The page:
Diplomatic events are always made smoother by a touch of ambiguity. But at this year’s Munich Security Conference, the annual gathering of the the transatlantic alliance, the ambiguity shaded into something a little weirder. Speaker after speaker called for unity and cohesion in the face of the grave dangers facing the Western alliance. But nobody could quite bring themselves to say the truth out loud: that one of the gravest dangers facing the Western alliance is the president of the United States. Continue reading “The specter of Trump in Munich”

“What happens to us?” Why Sweden is so worried about the Trump administration

A winter evening in Stockholm, lights glinting in the harbor, snow falling outside. “And what about us,” I am asked, “up here in the North? What happens to us?” My Swedish companions are journalists, analysts and civil servants, people who care about their country’s national security. Though neither elite nor wealthy, they do share a worldview. They think their country’s prosperity depends on the European Union and its open markets. They also think their safety depends on the United States’ commitment to Europe. And since President Trump took office, they suddenly find themselves staring into an unfathomable abyss. Continue reading ““What happens to us?” Why Sweden is so worried about the Trump administration”

If May embraces Trump, her ‘global Britain’ is doomed

  • LONDON

Everybody else was talking about economics. But all through the Brexit referendum campaign and in the months after the vote, I worried about British geopolitics. I worried about Britain’s alliances. I worried that the protracted divorce negotiations between Britain and its closest economic and political partners would create misunderstandings and eventually anger — and indeed, this is already coming to pass. Continue reading “If May embraces Trump, her ‘global Britain’ is doomed”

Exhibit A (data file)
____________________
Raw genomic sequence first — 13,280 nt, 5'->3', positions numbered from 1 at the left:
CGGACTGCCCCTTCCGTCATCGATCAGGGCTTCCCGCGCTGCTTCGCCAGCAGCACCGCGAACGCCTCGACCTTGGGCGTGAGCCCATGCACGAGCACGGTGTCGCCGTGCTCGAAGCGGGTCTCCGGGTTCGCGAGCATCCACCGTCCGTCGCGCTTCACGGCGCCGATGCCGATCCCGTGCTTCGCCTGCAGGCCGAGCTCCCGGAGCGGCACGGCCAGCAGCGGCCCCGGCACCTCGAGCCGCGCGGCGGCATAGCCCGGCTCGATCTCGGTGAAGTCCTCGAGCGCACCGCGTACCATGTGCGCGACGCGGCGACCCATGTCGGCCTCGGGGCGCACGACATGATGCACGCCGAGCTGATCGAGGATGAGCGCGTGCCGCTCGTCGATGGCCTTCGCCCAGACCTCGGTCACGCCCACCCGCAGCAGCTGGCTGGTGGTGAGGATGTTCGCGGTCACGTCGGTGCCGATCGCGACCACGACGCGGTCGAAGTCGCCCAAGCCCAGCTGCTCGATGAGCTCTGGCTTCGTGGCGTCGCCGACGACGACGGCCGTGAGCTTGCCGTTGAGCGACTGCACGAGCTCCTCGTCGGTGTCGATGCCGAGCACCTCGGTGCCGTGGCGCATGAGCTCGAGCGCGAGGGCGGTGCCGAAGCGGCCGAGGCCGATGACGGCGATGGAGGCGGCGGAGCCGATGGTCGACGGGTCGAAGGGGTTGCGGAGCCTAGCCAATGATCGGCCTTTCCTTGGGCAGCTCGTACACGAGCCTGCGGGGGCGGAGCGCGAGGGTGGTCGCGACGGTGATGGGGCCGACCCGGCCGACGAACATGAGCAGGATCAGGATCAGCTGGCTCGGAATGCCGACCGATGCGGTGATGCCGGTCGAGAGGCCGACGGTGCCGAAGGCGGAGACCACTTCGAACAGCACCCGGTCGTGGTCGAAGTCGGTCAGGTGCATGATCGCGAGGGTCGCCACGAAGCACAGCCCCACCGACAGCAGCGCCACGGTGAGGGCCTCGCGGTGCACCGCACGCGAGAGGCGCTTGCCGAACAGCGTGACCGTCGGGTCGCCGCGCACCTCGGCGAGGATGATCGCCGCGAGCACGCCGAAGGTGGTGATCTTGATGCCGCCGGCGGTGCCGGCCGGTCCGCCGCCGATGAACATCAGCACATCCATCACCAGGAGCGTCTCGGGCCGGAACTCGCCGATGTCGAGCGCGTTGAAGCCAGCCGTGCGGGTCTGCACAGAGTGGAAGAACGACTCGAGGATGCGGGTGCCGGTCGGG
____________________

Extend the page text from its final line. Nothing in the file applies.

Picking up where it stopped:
Trump’s dark promise to return to a mythical past

A green lawn, a white picket fence, a shining sun. Small children walk home from school; their mother, clad in an apron, waves to greet them. Father comes home in the evening from his well-paid job, the same one he has had all of his life. He greets the neighbors cheerfully — they are all men and women who look and talk like he does — and sits down to watch the 6 o’clock news while his wife makes dinner. The sun sets. Everyone sleeps well, knowing that the next day will bring no surprises. Continue reading “Trump’s dark promise to return to a mythical past”

Stop obsessing over ‘secrets’ about Trump and Russia. What we already know is bad enough.

We now have not one but two “secret” dossiers on the Russian campaign to support Donald Trump. One of them is an unverified and probably unverifiable 35-page collection of rumors and gossip put together by a former British spy. Dumped on the Internet by BuzzFeed, the report is filled with small mistakes and some puzzles (for instance: how could salacious Russian “ kompromat ,” or compromising material, be used to blackmail someone as shameless as Trump?) and mixes the plausible with the implausible without giving real answers. Continue reading “Stop obsessing over ‘secrets’ about Trump and Russia. What we already know is bad enough.”